“Fear is not in the habit of speaking truth.” ~ Tacitus

(A conversation I had with my husband on the drive home from a party in 2011)

Were you watching? Could you see me struggling?

When I said I was all right, that wasn’t true. I don’t know if I was fooling everyone or just fooling myself. It’s just these pins and needles have me feeling funny. You can see it in the way I move. The way I use the wall to stand. All night I couldn’t feel my feet and my right leg was totally numb.

I hate going to crowded parties. I know I look crazy. Stumbling around the room, pretending it’s normal. But what else could I do? Wall walking keeps me afloat so I don’t drown.

Wait, someone said I looked drunk?

I promise, I wasn’t. I know I was slurring my words but I haven’t had a cocktail in years. That wasn’t liquor they smelled. That was steroids on my breath. I take enough of those to make anyone drunk.

Faking has become second nature to me. I’ve conditioned myself to smile through the pain. Most times, I’m over in the corner hoping no one notices me. Hiding from reality. And when I come out, I return to lying about what I’m really feeling.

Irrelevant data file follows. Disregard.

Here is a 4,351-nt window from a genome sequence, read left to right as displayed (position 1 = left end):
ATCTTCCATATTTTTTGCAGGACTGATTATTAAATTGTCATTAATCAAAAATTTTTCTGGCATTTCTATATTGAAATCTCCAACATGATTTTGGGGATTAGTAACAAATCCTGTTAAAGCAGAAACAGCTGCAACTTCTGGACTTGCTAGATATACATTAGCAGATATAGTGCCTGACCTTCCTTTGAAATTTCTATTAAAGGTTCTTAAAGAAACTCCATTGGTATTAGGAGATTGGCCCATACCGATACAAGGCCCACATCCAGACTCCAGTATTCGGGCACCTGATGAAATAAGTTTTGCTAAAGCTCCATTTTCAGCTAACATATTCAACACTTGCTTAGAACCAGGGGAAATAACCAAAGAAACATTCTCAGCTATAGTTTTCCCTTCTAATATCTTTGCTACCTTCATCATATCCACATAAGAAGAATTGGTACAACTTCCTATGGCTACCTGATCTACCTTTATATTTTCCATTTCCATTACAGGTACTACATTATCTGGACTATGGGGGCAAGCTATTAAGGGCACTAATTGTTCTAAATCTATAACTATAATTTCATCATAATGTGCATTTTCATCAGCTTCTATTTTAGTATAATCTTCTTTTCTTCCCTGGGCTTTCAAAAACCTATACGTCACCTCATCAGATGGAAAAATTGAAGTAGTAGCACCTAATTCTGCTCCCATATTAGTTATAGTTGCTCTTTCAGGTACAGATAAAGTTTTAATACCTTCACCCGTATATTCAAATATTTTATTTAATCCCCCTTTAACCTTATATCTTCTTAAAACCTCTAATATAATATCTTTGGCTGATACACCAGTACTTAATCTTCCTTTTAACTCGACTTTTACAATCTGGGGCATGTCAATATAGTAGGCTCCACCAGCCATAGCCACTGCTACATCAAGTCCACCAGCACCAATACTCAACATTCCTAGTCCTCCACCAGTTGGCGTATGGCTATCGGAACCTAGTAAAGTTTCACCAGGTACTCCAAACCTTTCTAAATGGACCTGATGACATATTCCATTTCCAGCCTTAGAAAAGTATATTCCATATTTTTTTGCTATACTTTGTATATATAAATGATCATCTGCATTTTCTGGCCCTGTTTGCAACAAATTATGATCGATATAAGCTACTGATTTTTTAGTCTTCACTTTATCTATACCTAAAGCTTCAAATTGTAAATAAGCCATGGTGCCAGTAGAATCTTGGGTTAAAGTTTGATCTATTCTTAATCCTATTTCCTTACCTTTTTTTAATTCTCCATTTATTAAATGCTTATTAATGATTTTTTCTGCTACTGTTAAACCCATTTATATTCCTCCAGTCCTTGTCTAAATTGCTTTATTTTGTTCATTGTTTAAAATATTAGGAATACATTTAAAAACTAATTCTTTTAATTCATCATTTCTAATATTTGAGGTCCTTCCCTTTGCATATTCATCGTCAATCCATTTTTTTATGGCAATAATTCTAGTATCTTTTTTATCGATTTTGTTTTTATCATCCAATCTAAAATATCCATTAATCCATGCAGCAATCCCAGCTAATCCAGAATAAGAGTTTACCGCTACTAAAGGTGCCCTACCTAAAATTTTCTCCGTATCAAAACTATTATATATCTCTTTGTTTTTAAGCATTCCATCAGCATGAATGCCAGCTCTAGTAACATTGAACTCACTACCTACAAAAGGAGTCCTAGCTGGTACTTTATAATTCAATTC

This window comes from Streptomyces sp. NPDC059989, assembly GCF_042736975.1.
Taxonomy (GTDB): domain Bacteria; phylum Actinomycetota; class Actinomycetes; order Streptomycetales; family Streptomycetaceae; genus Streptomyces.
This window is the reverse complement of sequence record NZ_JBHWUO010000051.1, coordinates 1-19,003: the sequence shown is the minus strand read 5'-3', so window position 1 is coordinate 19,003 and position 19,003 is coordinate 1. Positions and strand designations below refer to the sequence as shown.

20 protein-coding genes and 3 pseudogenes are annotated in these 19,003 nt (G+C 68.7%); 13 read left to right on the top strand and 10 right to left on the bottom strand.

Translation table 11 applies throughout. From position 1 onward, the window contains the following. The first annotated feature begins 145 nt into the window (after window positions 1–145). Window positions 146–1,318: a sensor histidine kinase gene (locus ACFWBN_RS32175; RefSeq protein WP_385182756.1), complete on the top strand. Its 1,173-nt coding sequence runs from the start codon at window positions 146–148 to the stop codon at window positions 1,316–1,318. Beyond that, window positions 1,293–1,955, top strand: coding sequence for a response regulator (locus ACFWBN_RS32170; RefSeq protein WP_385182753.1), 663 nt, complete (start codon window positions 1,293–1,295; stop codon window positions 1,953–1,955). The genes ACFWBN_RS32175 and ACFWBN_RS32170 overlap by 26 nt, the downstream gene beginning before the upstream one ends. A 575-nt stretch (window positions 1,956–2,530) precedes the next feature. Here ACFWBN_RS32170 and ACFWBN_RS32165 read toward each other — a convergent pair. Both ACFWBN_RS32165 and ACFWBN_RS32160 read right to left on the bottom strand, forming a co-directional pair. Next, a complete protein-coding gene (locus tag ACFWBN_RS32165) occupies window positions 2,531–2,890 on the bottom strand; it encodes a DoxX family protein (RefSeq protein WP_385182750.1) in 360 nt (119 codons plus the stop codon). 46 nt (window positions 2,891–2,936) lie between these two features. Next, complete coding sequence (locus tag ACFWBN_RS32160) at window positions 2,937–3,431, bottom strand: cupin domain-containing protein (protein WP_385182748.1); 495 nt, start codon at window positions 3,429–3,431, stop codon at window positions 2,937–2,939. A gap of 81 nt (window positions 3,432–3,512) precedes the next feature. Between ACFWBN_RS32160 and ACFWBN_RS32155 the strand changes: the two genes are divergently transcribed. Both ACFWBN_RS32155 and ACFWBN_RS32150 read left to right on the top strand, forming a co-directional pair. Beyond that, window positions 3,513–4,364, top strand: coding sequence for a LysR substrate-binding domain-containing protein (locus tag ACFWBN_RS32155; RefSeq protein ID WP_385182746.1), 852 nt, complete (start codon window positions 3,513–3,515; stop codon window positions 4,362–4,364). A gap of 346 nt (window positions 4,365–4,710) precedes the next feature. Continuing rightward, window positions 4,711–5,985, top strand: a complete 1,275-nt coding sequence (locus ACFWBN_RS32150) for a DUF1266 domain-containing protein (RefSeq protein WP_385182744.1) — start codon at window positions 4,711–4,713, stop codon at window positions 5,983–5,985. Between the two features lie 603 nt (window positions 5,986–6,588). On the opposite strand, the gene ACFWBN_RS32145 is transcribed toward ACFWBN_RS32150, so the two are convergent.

But if you look closely, you can see it in my eyes. That’s where the truth is. Where nothing can hide. My eyes show my reality. My face holds the details.

People constantly ask me, “How are you doing?” My voice always deceitfully trembles when I answer, “It’s going great”. I’ve said it so much that my mouth stays dry from swallowing so many lies.

But now, I can barely form the words to tell that untruth again. It hurts when I fake like everything is okay. Because everything is not always okay. MS is not fun. I can’t continuously put on a happy face just to make everyone comfortable. I did it for years. But I can’t do it anymore. Sorry to disappoint you. It has become too overwhelming to keep pretending. My mind doesn’t work like that.

I am not saying I’ll be the person at the party killing all the fun by making everyone sad. But, from now on, when I’m feeling bad and someone asks me, “How are you doing?” I’m going the tell the truth and say, “Not to good today, but I’m still trying.”